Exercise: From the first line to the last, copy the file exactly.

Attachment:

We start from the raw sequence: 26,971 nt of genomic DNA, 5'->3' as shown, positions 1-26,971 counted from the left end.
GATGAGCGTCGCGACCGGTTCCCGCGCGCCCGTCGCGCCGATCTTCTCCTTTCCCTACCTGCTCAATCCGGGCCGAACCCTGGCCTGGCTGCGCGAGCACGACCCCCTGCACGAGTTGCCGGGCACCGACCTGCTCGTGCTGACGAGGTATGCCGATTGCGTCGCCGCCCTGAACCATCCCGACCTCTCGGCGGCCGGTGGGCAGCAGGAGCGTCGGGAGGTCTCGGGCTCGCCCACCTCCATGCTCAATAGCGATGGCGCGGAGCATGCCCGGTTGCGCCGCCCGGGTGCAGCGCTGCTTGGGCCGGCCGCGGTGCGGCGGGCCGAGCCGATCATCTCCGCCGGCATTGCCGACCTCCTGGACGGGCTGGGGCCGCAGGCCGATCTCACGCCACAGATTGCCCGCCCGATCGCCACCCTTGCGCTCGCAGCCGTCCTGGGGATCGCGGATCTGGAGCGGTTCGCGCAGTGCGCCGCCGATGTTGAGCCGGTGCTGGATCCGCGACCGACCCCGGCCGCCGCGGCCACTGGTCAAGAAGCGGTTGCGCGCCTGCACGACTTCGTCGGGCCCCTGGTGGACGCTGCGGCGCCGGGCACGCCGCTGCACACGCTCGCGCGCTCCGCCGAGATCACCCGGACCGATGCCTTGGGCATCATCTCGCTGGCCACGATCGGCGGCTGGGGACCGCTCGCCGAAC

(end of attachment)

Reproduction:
We start from the raw sequence: 26,971 nt of genomic DNA, 5'->3' as shown, positions 1-26,971 counted from the left end.
GATGAGCGTCGCGACCGGTTCCCGCGCGCCCGTCGCGCCGATCTTCTCCTTTCCCTACCTGCTCAATCCGGGCCGAACCCTGGCCTGGCTGCGCGAGCACGACCCCCTGCACGAGTTGCCGGGCACCGACCTGCTCGTGCTGACGAGGTATGCCGATTGCGTCGCCGCCCTGAACCATCCCGACCTCTCGGCGGCCGGTGGGCAGCAGGAGCGTCGGGAGGTCTCGGGCTCGCCCACCTCCATGCTCAATAGCGATGGCGCGGAGCATGCCCGGTTGCGCCGCCCGGGTGCAGCGCTGCTTGGGCCGGCCGCGGTGCGGCGGGCCGAGCCGATCATCTCCGCCGGCATTGCCGACCTCCTGGACGGGCTGGGGCCGCAGGCCGATCTCACGCCACAGATTGCCCGCCCGATCGCCACCCTTGCGCTCGCAGCCGTCCTGGGGATCGCGGATCTGGAGCGGTTCGCGCAGTGCGCCGCCGATGTTGAGCCGGTGCTGGATCCGCGACCGACCCCGGCCGCCGCGGCCACTGGTCAAGAAGCGGTTGCGCGCCTGCACGACTTCGTCGGGCCCCTGGTGGACGCTGCGGCGCCGGGCACGCCGCTGCACACGCTCGCGCGCTCCGCCGAGATCACCCGGACCGATGCCTTGGGCATCATCTCGCTGGCCACGATCGGCGGCTGGGGACCGCTCGCCGAAC